Dorri Partain

What’s for lunch? For a wide selection of menu options, head to the International Cafe.

For nearly a decade, visitors to Kansas City Crown Center’s shopping, dining, working and living complex experienced a world of choices when the cafe opened on September 24, 1973.

As conceived by Hallmark Cards founder Joyce C. Hall (1891- 1982), Crown Center would not only create a new office expansion for Hallmark, but a “city within a city” with additional office buildings, hotels, apartments, shopping and dining, and a public square for community events that included convenient parking.

Ground broke on the $220 million project on September 16, 1968, beginning a multi-year building project that was projected to be completed in phases through the 1980’s. The area chosen included the bluff across from Union Station that earned the nickname “Signboard Hill’’ for the numerous billboards that graced the hillside for decades.

A newspaper ad from 1971 praising Hall’s vision stated, “Here, on a broad slope in the heart of the city, an area of 85 acres, 25 full city blocks, is being wrought into a complete, ideal city within a city, a project so great it is difficult to comprehend.”

Architect Edward L. Barnes (1915-2004) of Chicago was selected to design and oversee additional architects brought in to create a modern style that incorporated ideas and styles unlike anything Kansas Citians had yet to experience.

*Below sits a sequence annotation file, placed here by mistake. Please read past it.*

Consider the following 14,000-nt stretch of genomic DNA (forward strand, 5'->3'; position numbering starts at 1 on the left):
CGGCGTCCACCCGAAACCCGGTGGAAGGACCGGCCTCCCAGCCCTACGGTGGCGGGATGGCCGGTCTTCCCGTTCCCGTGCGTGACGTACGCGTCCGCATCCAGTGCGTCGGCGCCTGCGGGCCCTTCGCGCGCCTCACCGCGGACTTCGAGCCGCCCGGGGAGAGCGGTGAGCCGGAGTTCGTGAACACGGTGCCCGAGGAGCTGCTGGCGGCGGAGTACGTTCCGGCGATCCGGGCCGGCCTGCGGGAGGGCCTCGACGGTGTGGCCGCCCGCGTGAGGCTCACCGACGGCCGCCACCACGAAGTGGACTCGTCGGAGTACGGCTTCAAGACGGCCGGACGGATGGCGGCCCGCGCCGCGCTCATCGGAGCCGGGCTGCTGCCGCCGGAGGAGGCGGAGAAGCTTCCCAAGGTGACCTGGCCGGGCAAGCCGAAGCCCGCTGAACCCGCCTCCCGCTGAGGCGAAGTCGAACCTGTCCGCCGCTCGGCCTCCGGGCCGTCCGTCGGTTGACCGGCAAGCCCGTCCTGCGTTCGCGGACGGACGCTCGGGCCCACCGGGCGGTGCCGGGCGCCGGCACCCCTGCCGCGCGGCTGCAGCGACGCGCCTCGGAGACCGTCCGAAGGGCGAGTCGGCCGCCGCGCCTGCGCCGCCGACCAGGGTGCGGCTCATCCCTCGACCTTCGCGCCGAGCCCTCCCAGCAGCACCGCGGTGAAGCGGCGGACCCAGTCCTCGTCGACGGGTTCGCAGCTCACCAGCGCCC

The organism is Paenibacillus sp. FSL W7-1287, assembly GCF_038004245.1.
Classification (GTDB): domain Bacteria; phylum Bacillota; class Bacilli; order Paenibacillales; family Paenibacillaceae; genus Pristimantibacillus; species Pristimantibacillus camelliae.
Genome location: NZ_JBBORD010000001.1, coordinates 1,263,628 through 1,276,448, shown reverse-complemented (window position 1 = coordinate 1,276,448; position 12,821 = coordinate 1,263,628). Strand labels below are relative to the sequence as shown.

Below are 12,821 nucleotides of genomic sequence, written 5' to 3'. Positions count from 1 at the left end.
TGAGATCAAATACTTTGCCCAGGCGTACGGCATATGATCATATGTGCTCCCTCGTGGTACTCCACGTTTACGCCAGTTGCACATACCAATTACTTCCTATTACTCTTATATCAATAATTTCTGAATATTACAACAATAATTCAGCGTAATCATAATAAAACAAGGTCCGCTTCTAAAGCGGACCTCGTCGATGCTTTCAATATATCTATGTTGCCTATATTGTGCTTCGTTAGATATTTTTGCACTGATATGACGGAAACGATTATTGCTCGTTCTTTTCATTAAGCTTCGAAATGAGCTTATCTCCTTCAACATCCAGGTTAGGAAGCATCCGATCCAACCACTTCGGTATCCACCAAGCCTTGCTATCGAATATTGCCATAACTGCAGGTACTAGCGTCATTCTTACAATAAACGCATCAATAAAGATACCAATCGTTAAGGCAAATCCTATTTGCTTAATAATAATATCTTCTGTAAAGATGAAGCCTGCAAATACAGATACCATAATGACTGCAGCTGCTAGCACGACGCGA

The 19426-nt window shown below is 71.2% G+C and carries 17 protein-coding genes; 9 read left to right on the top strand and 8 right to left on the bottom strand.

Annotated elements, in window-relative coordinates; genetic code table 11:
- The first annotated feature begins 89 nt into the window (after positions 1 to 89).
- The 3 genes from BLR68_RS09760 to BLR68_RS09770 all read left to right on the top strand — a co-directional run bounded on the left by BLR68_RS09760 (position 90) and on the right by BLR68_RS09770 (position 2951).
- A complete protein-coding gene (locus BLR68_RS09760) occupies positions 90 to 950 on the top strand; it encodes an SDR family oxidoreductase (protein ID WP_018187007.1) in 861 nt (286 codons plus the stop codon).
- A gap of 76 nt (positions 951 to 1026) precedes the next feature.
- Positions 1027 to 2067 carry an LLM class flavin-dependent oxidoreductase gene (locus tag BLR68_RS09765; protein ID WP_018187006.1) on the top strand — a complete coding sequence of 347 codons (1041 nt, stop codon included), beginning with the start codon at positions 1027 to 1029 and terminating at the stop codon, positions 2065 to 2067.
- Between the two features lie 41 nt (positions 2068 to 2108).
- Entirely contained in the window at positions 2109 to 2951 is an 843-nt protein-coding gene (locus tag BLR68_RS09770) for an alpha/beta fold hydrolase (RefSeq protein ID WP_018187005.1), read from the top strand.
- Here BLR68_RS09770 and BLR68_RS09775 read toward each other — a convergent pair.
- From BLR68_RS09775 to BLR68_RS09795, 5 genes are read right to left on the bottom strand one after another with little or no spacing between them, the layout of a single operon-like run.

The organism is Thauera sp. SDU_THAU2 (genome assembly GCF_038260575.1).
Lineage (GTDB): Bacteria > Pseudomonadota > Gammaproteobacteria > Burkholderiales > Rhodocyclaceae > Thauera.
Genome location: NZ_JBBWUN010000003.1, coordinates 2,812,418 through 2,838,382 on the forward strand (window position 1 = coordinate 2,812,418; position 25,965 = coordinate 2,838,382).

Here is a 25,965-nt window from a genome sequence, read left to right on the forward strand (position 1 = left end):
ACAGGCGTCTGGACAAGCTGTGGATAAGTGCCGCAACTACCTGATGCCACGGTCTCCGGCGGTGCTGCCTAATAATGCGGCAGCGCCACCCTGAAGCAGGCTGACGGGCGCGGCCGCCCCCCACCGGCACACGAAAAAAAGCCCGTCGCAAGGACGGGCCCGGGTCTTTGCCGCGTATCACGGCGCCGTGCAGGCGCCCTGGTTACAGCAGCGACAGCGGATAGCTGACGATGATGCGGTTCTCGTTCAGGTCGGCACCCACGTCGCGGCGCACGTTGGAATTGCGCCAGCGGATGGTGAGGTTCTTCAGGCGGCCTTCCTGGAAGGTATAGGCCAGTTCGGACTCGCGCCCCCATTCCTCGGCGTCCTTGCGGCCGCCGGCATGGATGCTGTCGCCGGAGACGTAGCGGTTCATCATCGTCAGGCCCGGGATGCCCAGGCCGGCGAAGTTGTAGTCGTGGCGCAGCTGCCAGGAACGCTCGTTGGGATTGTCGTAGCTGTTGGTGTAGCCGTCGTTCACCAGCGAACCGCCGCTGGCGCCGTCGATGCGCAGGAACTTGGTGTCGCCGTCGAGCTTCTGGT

Upon entering Crown Center Shops Level 1, visitors encountered an open market area featuring foods from around the world: wine, cheese and sausage, breads and pastries, produce, flowers, fresh fish, coffee, candy, and health food.

Adjacent to the market, The International Cafe was styled as an “open-air” collection of “seven cafeterias offering authentic Oriental, Italian and Mexican food areas, as well as a New York deli, chicken and ribs barbeque, fresh seafood and cocktail bar and American broiler.”

Seating was centered in between the cafeterias, which served entrees on plates with silverware instead of paper or foam to-go containers. The graphic for the cafe, which appears to be a waving flag, was designed by the New York design team Harper & George, which designed all the signage for the market as well as other areas of the complex.

Despite attracting up to 6000 work-day lunch eaters, Crown Center Redevelopment Corporation announced in July 1981 that changes were coming to the shopping and dining areas and that the International Cafe, along with the West Village “boutique shopping town”, were being phased out for new concepts that would offer even more choices. The changes were completed by 1983.